By 1933, Honolulu-born showman Edwin Kane “E.K.” Fernandez (1883-1970), founder of Hawai‘i’s E. K. Fernandez Shows, had been staging carnivals, circuses, fairs and sideshow acts in Hawai‘i for 30 years.
This Island History was written to honor Army Sergeant First Class Roque Perpetua Jr., who was born on Kauai and raised at Grove Farm Plantation, and the other 12 servicemen from Kauai who were killed in Vietnam.
Born in Glens Falls, New York, Charles Reed Bishop (1822-1915) sailed from New York City in 1846 with William Little Lee to seek opportunities in the Oregon Territory, but during a stopover for provisions in Hawaii, he remained there instead and formed a partnership with William A. Aldrich selling merchandise to supply the California Gold Rush.
Trained as a nurse, Iowa-born “Tales About Hawaii” newspaper columnist Clarice B. Taylor (1896-1963) first came to Hawaii in 1917, where she practiced nursing at Lihue Hospital while collecting Hawaiian tales and artifacts as a hobby in her spare time.
In October 1959, Shideler Harpe, a reporter for The Honolulu Star-Bulletin, was assigned by the paper to make his way to the island of Ni‘ihau — then as it is today the private property of Kaua‘i’s Robinson family — to spend several days there and write an expose of his experiences upon his return to Honolulu.
Ruth Knudsen Hanner (1901-1995) was the granddaughter of Valdemar Knudsen, a Norwegian who settled on Kauai in 1852 and became konohiki of over 100,000 acres of west Kauai, and Annie Sinclair, the daughter of Eliza Sinclair, who purchased Niihau from Kamehameha V in 1864.
Three Kauai girls – Elithe Aguiar, Leimomi Buchanan and her sister, Marvelyn Buchanan – appeared in the movie “Blue Hawaii,” a musical romantic comedy starring Elvis Presley, Joan Blackman and Angela Lansbury that was filmed in Hollywood, Oahu and on Kauai in 1961, with shooting beginning on Kauai on April 11 and largely ending on the 17th .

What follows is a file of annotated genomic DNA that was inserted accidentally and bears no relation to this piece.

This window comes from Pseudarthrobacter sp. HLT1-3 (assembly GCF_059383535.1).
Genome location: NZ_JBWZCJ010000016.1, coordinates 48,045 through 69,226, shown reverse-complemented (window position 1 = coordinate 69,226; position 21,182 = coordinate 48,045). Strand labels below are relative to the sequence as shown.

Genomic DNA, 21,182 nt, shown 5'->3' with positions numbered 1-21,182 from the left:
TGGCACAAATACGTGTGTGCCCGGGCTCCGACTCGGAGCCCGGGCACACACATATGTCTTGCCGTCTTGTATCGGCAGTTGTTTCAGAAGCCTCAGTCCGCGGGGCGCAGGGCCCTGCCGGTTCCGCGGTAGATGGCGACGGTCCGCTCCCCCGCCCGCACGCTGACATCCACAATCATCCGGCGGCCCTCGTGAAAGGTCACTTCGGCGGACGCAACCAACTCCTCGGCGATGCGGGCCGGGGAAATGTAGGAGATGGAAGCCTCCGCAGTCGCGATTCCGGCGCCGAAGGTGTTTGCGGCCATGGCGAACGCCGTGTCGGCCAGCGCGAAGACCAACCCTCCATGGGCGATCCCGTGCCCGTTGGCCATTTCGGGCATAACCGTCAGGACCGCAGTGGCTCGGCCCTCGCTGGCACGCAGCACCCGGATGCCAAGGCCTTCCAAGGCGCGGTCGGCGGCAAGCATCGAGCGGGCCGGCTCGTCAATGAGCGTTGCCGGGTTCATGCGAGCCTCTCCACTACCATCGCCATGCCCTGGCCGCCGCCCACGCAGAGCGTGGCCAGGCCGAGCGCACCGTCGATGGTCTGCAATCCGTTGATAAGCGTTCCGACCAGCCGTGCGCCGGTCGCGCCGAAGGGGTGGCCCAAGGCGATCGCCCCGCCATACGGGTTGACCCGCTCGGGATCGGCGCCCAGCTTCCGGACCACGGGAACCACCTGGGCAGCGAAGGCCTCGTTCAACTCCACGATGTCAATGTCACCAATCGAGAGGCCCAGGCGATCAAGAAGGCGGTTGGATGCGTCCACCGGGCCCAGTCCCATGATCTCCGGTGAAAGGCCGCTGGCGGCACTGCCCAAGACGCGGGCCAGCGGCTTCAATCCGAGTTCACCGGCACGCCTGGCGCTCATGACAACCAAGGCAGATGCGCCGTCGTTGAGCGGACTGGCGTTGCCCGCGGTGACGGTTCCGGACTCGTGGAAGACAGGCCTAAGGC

Hawaiian hula, mythology and chants contain numerous references to relationships between heavenly bodies and heiau.
Denjiro Ota (1873-1936), the founder of Lihue’s Tip Top Cafe & Bakery (now Tip Top Motel, Cafe, & Bakery), was born in Japan and went to work for Lihue Plantation at Hanamaulu following his arrival on Kauai about 1896.
In 1933, John Waterhouse, the president of Alexander & Baldwin, acting on behalf of Kauai shippers using Port Allen Harbor, urged the Board of Engineers for Rivers and Harbors (BERH) in Washington DC to recommend a $880,000 harbor improvement project for Port Allen, of which $200,000 would be funded by local interests.
On Saturday, Nov. 11, 1905, J. G. Wyman, an elderly, penniless fisherman from Kauai, was sentenced in Honolulu to 24 hours confinement at Oahu Prison by U. S. District Court Judge Sanford Ballard Dole for contempt, because he’d failed to obey a subpoena summoning him to Honolulu for jury duty.
William V. Hardy (1863-1950) is best known for having climbed Mt. Waialeale from Kokee to its summit 22 times – 14 of them alone – between 1911 and 1920 to read its rain gauge as part of his work with the U.S Geological Survey – a record number of ascents for its time.
Born on Kauai, Elsie H. Wilcox Elementary School principal Clarissa Piilani Gerdes (1908-1969) was the daughter of lawyer, engineer, sheriff, legislator and Niumalu resident John Haalelea Coney, whose parents were John Harvey Coney, the high sheriff of the Big Island during the reign of Kamehameha IV, and High Chiefess Kekua Kapu o Kalani, a descendent of the Queen of the Puna district, renowned in the meles of Hawaii.
From the 1790s until 1830, sandalwood – the fragrant wood of the iliahi tree – was exchanged by Hawaiian chiefs for foreign goods offered by New England traders, who then shipped it to Canton, China, where they sold it for profit to Chinese merchants, who fashioned it for sale into boxes and chests, or sold it as medicine, perfume, or incense.